While a zero potential difference on the differential inputs is impractical (besides a trivial case of connecting the inputs), negative feedback aims to reproduce this idealized requirement with a negligible value. Then, nodal analysis can calculate the non-ideal closed-loop gain to model the amplifier network’s actual gain accurately.  An op-amp that doesn’t utilize negative feedback performs entirely differently and generally has a reduced scope of applicability. Typically, the open loop voltage will be much too high for linear applications, the impedances will be appreciably high and low on the input and output, respectively (yet lack any modification capability), and the bandwidth will shrink considerably as the gain-bandwidth product remains constant while the gain increases. The difference between the gain and bandwidths owes to the forward attenuation factor, which varies for every closed-loop gain value.

Constructing an op-amp network with negative feedback creates a feedback path where the signal's gain (G) is the output over the input. A fraction of the output signal returns to the inverting terminal of the op-amp as the error signal (the difference of the source minus the input), which amplifies according to the feedback-loop gain (ꞵ). The new input signal multiplied by the amplifier's open-loop gain (A) produces the amplifier's output signal, and the process continues. This relationship provides an impetus for general network analysis via nodal analysis:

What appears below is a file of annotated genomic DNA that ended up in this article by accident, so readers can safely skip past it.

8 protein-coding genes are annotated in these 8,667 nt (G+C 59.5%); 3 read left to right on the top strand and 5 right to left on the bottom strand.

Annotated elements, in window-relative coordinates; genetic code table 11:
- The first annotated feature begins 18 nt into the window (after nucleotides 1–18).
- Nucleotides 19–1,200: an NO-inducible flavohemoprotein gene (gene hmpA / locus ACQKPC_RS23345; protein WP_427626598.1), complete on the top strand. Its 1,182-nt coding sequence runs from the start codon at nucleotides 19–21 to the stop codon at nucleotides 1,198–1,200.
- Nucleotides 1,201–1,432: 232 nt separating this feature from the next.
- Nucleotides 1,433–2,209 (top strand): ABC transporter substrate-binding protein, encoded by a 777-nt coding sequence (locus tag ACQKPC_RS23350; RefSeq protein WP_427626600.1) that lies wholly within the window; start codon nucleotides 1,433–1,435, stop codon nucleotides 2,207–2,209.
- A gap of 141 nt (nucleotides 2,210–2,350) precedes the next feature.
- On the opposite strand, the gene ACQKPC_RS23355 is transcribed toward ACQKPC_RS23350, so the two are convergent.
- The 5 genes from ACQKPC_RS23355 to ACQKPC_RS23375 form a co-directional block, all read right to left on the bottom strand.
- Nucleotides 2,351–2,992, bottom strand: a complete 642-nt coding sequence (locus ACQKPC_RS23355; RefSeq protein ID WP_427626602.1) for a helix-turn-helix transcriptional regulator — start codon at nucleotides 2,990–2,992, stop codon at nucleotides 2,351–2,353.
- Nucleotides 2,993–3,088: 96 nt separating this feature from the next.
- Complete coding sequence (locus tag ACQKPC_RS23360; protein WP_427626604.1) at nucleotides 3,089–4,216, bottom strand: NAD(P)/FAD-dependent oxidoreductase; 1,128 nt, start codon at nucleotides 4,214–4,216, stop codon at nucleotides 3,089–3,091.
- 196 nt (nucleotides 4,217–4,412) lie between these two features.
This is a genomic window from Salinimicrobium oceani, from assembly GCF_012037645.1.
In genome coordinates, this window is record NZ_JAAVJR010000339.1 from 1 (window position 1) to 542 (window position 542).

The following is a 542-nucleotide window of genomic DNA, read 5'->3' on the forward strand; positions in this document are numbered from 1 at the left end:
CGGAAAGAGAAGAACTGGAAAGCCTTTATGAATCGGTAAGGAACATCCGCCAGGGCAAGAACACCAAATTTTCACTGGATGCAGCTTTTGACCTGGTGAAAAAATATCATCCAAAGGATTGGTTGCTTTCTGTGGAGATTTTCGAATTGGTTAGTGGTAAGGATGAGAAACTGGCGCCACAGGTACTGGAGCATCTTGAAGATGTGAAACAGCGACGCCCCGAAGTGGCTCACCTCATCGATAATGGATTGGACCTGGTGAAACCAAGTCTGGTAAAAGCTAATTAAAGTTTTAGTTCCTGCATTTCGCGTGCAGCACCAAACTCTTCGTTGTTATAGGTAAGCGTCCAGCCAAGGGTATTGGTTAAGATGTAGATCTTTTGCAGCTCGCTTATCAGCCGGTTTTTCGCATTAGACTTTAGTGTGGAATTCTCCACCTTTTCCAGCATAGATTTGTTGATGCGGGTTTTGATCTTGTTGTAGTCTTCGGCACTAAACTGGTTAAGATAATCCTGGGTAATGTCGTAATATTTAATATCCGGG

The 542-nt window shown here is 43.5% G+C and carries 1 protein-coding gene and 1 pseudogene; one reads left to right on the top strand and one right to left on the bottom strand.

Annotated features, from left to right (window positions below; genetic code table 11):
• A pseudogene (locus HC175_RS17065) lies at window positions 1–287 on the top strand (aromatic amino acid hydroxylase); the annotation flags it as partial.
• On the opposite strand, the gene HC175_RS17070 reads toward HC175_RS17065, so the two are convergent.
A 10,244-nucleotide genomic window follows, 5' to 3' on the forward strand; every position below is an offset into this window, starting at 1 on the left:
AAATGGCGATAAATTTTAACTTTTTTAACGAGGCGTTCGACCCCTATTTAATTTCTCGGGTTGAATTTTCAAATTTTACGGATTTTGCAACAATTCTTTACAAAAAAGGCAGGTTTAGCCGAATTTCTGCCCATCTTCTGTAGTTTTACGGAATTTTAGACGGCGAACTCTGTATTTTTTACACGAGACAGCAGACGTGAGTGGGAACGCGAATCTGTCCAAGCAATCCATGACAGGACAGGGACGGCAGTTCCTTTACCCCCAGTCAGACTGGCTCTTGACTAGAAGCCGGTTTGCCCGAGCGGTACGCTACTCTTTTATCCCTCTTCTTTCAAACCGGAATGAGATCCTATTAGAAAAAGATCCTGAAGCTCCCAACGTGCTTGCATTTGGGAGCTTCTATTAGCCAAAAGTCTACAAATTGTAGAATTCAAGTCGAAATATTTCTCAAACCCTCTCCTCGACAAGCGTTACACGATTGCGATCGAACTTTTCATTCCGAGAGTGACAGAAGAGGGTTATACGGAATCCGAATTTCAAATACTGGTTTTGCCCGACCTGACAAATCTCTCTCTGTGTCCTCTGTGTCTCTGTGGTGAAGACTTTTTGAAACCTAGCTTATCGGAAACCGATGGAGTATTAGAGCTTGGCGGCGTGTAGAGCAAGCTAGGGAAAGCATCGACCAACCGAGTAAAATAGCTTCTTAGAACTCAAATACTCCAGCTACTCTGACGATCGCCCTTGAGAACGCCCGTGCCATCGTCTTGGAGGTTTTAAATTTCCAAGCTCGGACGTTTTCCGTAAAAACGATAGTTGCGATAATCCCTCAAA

When the open-loop gain is appreciably high (as mentioned, theoretically approaching infinity), the equation simplifies to

This relationship shows that the closed-loop gain is independent of the open-loop gain (provided the closed-loop gain is “infinity enough”  to fulfill the above simplification). The amplification of the negative feedback network depends only on the topology and the quality of the circuit elements.